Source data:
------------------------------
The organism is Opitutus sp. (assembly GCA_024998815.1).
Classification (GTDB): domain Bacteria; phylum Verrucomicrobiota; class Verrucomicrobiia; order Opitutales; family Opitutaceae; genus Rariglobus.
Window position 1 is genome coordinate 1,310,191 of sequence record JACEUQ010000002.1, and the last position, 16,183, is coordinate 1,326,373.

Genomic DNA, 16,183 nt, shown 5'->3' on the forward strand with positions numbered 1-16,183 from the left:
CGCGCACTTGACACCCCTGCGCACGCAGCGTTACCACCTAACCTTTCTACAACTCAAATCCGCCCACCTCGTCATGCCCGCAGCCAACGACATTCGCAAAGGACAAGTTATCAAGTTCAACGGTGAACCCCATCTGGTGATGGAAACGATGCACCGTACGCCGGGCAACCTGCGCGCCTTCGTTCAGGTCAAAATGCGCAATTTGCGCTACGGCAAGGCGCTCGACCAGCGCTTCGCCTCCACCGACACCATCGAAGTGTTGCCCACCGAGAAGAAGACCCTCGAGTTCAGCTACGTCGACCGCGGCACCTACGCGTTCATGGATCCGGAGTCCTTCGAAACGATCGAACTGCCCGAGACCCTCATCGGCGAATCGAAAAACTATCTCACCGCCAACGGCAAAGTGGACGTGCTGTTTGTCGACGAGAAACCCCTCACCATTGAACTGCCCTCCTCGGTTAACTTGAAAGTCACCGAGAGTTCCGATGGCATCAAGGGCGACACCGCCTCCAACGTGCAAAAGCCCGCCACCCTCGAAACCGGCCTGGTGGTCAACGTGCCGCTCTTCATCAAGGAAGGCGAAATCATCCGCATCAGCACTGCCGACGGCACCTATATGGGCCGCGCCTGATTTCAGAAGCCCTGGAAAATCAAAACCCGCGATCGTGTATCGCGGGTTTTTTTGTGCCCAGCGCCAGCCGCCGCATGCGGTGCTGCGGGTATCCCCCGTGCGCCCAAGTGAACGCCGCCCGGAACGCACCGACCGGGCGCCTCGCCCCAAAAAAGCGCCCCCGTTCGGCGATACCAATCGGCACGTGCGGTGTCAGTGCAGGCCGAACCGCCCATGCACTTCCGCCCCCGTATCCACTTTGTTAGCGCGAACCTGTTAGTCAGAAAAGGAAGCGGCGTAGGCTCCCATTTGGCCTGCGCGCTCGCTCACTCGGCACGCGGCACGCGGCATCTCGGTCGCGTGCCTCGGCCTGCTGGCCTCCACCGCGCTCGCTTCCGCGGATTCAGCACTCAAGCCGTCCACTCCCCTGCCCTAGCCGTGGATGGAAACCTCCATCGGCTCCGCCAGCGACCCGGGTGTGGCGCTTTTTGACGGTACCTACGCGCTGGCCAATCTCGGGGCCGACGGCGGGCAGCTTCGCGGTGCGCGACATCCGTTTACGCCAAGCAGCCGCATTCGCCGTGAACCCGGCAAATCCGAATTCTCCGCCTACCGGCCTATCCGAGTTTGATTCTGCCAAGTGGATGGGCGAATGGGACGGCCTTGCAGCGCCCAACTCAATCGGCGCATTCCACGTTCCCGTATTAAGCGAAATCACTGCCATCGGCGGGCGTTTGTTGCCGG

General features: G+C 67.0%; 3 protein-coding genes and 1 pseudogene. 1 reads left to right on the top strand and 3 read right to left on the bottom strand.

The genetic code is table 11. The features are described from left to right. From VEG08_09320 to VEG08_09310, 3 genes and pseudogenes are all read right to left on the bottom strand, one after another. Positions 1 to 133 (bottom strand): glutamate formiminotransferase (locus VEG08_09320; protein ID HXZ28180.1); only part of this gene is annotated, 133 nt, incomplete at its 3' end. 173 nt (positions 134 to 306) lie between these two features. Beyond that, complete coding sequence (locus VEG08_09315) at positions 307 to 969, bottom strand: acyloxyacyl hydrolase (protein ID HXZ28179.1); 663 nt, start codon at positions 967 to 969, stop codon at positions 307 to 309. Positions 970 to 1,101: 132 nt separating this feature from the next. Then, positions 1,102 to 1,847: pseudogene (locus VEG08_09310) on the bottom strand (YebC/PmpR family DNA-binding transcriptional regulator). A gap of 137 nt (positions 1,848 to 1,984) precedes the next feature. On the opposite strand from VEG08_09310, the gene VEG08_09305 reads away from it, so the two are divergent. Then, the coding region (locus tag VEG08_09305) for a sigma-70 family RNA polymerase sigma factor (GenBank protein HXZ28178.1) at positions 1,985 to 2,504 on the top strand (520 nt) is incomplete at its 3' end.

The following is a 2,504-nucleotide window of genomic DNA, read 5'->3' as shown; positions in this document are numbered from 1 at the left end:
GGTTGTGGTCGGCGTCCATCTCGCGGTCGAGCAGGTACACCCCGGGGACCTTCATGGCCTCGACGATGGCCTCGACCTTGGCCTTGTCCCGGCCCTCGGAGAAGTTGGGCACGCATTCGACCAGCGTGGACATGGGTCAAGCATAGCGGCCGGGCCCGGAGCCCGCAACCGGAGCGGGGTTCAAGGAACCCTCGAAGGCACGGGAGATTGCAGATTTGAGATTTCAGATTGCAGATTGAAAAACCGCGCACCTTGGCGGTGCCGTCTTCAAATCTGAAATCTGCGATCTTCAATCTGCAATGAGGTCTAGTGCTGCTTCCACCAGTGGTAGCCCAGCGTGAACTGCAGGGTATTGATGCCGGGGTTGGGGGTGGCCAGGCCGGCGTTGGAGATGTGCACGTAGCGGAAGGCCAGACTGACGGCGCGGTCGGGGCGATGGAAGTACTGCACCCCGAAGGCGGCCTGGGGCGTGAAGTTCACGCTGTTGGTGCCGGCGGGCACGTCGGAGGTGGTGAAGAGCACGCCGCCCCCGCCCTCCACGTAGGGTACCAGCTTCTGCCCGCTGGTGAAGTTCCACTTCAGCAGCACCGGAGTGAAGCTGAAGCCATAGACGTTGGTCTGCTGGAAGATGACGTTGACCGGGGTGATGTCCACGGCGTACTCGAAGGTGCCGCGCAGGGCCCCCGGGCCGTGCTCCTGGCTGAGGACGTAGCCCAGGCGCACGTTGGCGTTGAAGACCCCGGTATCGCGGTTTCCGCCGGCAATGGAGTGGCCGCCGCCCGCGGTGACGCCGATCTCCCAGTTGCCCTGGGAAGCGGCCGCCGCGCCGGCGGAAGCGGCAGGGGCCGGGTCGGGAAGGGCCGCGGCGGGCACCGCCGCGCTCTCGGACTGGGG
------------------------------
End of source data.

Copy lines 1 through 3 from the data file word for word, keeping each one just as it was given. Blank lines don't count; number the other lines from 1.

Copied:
The organism is Opitutus sp. (assembly GCA_024998815.1).
Classification (GTDB): domain Bacteria; phylum Verrucomicrobiota; class Verrucomicrobiia; order Opitutales; family Opitutaceae; genus Rariglobus.
Window position 1 is genome coordinate 1,310,191 of sequence record JACEUQ010000002.1, and the last position, 16,183, is coordinate 1,326,373.